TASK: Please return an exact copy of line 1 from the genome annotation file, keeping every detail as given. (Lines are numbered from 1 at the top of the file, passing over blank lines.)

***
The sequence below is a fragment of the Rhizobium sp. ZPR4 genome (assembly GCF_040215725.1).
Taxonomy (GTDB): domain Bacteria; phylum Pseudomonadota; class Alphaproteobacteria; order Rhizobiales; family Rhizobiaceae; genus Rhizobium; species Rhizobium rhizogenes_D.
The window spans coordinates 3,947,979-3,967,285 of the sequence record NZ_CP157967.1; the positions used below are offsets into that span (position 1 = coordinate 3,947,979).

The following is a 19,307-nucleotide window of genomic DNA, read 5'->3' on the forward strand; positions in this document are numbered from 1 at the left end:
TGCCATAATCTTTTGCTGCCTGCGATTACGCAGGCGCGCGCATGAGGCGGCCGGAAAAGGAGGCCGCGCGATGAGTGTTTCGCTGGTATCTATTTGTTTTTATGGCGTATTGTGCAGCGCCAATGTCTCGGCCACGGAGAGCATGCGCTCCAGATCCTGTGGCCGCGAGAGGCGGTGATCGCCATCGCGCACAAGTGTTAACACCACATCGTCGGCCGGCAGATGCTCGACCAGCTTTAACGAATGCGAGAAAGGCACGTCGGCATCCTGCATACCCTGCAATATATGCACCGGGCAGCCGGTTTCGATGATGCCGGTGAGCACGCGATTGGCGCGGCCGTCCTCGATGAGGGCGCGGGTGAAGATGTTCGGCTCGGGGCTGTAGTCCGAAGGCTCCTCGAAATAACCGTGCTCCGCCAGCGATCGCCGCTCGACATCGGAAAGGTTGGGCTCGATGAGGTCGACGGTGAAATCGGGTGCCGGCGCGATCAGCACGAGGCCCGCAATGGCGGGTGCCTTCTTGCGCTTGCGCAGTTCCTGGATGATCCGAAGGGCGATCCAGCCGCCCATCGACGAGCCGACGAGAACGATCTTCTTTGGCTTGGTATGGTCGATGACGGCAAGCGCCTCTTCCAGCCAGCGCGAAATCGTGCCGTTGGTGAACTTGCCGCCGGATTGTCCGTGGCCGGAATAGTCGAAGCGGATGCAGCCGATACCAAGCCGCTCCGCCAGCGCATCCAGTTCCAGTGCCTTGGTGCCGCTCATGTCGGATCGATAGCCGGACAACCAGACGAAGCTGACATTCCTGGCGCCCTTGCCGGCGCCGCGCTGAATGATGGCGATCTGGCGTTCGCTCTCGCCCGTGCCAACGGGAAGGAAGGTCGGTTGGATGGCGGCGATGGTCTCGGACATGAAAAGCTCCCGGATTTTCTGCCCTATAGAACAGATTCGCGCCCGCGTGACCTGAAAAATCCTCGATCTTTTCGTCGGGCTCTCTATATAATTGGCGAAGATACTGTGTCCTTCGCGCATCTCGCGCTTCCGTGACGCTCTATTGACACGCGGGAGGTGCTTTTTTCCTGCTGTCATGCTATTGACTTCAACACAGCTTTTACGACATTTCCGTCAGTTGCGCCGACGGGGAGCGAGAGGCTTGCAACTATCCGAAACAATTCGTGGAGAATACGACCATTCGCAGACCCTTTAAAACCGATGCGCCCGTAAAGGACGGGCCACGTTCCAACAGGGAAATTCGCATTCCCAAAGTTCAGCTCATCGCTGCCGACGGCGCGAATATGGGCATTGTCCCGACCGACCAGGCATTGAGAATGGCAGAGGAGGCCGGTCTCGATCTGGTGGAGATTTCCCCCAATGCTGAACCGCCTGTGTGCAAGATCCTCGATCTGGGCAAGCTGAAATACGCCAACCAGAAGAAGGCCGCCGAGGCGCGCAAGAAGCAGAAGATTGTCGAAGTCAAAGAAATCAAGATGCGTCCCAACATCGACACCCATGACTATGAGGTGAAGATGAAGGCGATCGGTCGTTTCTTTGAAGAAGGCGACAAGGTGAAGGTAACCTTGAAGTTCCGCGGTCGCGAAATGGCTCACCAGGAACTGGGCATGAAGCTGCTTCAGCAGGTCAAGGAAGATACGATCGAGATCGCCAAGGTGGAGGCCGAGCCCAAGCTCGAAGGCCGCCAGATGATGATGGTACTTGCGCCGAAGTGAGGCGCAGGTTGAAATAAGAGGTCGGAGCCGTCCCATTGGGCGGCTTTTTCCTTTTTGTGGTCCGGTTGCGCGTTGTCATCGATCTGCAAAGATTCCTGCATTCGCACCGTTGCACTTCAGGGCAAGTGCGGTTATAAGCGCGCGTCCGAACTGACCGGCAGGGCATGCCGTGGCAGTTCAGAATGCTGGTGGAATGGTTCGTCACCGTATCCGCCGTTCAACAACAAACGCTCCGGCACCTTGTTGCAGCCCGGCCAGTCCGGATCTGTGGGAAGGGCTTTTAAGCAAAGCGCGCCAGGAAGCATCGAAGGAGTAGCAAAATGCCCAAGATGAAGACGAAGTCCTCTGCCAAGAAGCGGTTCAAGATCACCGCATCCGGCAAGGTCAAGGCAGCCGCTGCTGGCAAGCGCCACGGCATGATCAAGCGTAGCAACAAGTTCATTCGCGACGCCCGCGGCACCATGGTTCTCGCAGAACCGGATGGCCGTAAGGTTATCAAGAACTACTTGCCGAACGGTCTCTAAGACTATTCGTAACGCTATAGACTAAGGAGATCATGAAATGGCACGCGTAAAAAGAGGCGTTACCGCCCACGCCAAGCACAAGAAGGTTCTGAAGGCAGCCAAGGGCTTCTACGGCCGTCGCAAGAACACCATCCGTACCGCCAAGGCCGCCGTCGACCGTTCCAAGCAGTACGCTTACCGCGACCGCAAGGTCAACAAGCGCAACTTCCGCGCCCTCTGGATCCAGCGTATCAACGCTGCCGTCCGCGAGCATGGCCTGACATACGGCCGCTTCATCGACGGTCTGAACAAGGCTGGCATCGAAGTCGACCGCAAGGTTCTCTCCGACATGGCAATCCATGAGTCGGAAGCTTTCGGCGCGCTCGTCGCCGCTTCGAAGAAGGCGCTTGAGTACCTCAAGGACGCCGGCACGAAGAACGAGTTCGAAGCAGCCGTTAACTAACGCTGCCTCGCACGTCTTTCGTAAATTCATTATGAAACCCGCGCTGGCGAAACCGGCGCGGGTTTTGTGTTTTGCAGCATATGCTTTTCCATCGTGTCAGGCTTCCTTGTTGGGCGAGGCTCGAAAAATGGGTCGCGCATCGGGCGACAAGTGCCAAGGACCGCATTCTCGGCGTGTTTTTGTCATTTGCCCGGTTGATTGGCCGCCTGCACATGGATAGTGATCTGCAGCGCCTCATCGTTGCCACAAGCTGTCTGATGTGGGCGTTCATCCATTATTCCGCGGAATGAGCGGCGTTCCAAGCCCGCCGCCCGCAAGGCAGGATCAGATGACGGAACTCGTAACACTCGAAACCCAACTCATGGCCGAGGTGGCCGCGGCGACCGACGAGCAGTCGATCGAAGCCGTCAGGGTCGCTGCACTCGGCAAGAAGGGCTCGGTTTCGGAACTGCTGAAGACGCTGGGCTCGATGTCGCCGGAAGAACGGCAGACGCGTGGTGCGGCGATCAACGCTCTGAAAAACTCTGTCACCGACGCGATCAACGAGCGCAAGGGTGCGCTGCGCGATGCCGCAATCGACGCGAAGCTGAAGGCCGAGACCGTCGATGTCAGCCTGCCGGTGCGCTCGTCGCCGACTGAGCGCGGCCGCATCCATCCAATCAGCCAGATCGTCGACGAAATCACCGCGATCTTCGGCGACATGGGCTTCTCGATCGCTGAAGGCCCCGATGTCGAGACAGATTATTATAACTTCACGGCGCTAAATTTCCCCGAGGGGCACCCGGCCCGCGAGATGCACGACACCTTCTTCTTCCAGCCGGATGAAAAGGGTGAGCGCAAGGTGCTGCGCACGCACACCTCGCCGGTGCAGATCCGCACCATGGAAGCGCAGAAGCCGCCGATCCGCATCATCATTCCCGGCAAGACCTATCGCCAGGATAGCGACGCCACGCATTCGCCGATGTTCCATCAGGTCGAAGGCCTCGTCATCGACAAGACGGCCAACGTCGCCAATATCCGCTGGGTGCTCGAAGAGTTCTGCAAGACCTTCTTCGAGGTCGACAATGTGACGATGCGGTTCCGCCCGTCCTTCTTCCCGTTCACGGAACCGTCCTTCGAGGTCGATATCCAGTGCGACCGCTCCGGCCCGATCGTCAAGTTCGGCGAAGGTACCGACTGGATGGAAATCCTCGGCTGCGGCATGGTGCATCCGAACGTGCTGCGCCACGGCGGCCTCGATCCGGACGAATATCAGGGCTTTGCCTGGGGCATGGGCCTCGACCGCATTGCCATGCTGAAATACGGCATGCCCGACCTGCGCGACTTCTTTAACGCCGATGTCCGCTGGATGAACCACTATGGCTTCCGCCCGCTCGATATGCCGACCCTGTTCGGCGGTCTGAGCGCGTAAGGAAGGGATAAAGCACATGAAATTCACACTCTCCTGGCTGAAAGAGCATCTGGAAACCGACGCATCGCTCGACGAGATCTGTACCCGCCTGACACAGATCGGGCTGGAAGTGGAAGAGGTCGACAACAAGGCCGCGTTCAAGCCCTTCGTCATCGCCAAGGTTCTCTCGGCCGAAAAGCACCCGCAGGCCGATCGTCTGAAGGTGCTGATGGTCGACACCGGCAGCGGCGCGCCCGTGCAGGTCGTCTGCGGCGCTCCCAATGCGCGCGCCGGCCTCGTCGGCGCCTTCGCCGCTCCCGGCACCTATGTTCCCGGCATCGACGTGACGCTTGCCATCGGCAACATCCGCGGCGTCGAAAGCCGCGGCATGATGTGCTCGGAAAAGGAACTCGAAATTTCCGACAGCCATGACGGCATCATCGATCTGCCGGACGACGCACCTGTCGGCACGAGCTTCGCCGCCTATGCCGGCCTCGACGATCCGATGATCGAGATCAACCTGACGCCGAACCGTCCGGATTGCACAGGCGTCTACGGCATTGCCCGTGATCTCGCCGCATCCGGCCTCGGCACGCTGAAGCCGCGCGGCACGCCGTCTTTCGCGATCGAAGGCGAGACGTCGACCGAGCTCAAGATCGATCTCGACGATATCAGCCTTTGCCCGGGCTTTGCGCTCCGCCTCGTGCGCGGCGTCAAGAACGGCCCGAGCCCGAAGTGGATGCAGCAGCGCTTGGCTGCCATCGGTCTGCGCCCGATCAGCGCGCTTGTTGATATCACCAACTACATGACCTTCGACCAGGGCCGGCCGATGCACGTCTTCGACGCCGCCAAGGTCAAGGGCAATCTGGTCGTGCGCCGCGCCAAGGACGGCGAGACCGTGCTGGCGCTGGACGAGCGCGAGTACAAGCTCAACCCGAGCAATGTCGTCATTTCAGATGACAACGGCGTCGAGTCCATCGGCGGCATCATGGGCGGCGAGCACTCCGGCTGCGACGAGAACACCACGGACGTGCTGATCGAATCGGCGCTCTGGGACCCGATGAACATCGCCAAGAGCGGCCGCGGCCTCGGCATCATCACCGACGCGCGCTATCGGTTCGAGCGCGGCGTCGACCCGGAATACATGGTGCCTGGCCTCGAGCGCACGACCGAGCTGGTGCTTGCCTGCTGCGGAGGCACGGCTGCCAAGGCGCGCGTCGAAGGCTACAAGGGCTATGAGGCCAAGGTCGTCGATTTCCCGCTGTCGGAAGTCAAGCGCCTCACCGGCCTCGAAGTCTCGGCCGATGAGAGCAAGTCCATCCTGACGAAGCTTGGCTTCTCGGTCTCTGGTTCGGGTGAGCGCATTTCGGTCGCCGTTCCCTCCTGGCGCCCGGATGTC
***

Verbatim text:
The sequence below is a fragment of the Rhizobium sp. ZPR4 genome (assembly GCF_040215725.1).